Wednesday, 26 August 2015

Time Change For #SafariLive

As of Friday, August 28th, #SafariLive will start later, with the sunrise drive beginning at 6:00am and ending at 9:00am, and the sunset drive at 3:30pm and ending at 6:30pm. This change is being made to accommodate for the change of seasons and make the most of the time we have on drive.

This translates to start times for sunrise drive of 00:00am ET, 21:00pm PT, 05:00 in the UK, 06:00 in Central Europe, and 14:00 Sydney time, and, accordingly, 09:30am ET, 6:30am PT, 14:30 in the UK, 15:30 in Central Europe, and 23:30 Sydney time for the sunset drive.

As always, you're welcome to interact with the guides by asking questions through #safarilive on Twitter or via email at

Saturday, 15 August 2015

Some upcoming changes

Over the coming week(s) we will be trying out some new things. Or, for our long-term viewers, breathe new life into some old things.

The Fireside Chat will take a one week break but will be back next week.

During the coming week we will also start doing some tests with a special type of camera that will allow us to go out after dark again. We cannot say when yet, but we will likely be doing some live trials during the week.

Furthermore the walks will be restarted this coming Friday and we are looking into moving the Djuma waterhole camera back to its old location near the pumped little pan in case Gowrie Dam dries up completely.

Enough to look forward to, so keep an eye out for more info on our WildEarth Facebook page and Twitter feed.

Friday, 31 July 2015

Profile: WE Welcomes Jamie Paterson

Jamie Paterson is already a firm favourite with WildEarth.TV's SafariLive viewers. The Johannesburg native studied law and is an award winning musician, but the bush always piqued her interest and became her main focus.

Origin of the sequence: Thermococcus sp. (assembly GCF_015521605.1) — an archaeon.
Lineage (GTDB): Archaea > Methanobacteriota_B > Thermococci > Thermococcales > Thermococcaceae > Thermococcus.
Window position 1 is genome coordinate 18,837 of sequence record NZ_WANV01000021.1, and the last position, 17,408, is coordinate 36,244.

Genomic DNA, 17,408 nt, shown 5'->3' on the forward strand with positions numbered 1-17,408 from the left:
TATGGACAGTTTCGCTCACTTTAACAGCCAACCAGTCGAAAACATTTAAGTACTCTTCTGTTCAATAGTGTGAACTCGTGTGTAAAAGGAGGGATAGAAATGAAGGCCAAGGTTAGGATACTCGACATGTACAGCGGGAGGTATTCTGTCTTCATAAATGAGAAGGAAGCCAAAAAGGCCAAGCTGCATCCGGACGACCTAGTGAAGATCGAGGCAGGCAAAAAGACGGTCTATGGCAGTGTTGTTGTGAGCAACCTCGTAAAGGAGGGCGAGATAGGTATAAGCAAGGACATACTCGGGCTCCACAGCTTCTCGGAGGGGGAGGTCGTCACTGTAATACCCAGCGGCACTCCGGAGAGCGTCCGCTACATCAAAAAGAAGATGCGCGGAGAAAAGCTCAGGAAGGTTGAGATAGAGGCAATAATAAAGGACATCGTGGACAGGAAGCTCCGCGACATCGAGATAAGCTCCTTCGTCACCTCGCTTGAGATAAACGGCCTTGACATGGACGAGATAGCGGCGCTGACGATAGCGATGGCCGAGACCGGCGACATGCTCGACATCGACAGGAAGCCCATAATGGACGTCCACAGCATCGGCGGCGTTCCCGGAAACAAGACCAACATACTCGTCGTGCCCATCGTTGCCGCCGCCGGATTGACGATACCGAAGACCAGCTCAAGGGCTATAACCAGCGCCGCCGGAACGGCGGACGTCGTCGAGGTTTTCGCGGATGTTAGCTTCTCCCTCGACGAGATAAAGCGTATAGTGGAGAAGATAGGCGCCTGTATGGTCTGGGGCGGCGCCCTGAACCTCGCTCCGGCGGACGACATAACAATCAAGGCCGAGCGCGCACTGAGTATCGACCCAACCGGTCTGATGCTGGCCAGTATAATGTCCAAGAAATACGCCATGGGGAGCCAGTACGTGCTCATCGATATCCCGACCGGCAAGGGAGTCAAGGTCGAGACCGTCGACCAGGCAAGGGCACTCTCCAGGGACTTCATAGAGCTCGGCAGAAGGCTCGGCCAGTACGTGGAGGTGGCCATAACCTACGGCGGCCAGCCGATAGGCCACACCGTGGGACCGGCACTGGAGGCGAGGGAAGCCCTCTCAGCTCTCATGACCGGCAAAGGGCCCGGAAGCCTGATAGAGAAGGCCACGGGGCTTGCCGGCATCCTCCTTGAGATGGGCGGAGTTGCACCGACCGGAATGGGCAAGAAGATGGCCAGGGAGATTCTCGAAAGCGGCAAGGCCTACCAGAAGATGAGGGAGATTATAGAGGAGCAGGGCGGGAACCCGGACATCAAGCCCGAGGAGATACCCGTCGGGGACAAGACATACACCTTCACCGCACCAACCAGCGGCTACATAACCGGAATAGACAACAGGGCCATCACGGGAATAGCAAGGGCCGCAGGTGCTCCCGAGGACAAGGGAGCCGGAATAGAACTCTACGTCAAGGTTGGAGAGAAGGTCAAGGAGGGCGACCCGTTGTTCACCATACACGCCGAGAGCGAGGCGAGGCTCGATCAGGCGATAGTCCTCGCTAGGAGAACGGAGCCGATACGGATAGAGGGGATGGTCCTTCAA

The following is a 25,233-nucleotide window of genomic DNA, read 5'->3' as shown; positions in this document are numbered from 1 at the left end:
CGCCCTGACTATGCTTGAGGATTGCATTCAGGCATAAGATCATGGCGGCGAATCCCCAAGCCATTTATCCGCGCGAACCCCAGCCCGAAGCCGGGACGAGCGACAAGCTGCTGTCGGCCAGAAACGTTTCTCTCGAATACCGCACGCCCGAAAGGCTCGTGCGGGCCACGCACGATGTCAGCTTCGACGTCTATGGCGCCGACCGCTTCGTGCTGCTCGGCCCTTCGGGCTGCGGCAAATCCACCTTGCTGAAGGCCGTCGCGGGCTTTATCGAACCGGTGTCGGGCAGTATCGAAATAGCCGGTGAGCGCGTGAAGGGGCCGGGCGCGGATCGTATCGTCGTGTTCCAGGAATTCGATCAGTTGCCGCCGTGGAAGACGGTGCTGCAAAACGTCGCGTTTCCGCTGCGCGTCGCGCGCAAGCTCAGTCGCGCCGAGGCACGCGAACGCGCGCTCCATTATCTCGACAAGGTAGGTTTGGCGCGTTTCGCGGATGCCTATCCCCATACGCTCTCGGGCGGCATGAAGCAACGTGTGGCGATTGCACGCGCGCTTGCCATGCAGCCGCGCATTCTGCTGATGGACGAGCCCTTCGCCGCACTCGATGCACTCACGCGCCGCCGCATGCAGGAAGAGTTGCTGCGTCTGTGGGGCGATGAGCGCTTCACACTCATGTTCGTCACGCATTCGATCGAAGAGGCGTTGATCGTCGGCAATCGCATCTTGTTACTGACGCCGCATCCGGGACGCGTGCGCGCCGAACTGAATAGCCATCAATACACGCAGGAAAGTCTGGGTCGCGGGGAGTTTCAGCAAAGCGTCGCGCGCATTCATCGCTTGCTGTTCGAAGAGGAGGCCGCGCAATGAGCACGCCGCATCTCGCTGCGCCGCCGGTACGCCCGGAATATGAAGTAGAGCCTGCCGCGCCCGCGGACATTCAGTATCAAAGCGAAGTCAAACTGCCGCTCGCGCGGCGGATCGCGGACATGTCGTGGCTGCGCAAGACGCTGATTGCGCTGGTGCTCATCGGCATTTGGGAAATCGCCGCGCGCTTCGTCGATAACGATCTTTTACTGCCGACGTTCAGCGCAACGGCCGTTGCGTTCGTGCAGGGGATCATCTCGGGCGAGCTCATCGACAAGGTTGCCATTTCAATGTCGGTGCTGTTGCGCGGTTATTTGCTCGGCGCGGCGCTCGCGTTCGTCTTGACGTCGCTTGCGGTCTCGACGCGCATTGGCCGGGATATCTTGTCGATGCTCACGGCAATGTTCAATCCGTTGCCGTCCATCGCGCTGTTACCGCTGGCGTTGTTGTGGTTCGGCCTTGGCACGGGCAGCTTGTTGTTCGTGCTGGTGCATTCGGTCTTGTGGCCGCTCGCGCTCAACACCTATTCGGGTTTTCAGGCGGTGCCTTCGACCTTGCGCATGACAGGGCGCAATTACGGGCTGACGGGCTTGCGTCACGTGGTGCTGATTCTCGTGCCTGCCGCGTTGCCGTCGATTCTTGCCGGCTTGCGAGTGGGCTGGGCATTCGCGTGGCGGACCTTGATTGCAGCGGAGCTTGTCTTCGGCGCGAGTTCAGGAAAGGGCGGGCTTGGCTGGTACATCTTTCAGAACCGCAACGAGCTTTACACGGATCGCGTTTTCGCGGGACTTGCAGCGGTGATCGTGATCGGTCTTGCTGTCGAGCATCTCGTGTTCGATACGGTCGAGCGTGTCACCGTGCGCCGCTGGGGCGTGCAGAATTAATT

In 2009, she participated in mass game capture in Tswalu Private Game Reserve, darting and relocating rhino, lion and brown hyena, and helped with the monitoring of cheetah and sable populations.

After getting a BA in Law from Cambridge University in 2012, she qualified as a nature and trails guide and began working at Siyafunda Wildlife and Conservation in the Greater Makalali Private Game Reserve. Now settled in with the rest of the team, Jamie gets to go to work and spend time with the animals she loves, namely hyenas.

Her "keen interest in and fascination with the bush and wildlife from a very early age", are some of her most vivid memories from holidays spent on various game reserves or exploring with her grandfather, who was a game warden in the Sabie area. "My ultimate goal is to be able to continue learning about nature throughout South Africa and to be able to share my experience and enthusiasm with the people that I interact with," she says.

Join Jamie and the rest of the team on SafariLive, daily via WildEarth.TV, and participate via Twitter using #SafariLive and emailing your questions during the sunrise or sunset drives to

Thursday, 30 July 2015

Djuma Waterhole Cam: An Update

The Djuma Waterhole camera has been experiencing sound problems recently. The WildEarth.TV crew on the ground has managed to get to the site of the camera and assess the situation. A longer ladder is needed to get to the camera housing to check the status of the mic and do the necessary cleaning of the lens.

WE apologises for the delay in resolving the issue. All your patience and support has not gone unnoticed, and thank you for continuing to do so. We hope to have it fixed and fully operational for all our amazing viewers to enjoy, soon.

Be sure to follow us on Twitter and like our Facebook page for further updates on this cam and all our others.

Thursday, 25 June 2015

#EagleWATCH: Branching Bald Eagles

The young eagles have begun to branch, with the siblings in the White Rock nest, Kilo and Lima leading the way. The two eaglets can be seen moving about the nest bowl, moving errant sticks and feeding.

K58 in the Two Harbors nest is growing well and can be seen perched on nearby rocks, and wandering around the nest bowl. Her parents have been providing loads of food and the result is a big, healthy, young bald eagle.

Uno, the Delta 3 nest eaglet has grown immensely and could be the first of this years' eaglets to fledge.

The Harrison Mills and Humboldt Bay eaglets are still quite small and are not yet at the branching stage. Both pairs of siblings are growing well and are well fed.

To view these live cams and watch these young bald eagles on their journey to independence, visit our site. Keep in touch via our Facebook page and by following us on Twitter at @WildEarth. Be sure to join the conversation via the #EagleWATCH hashtag.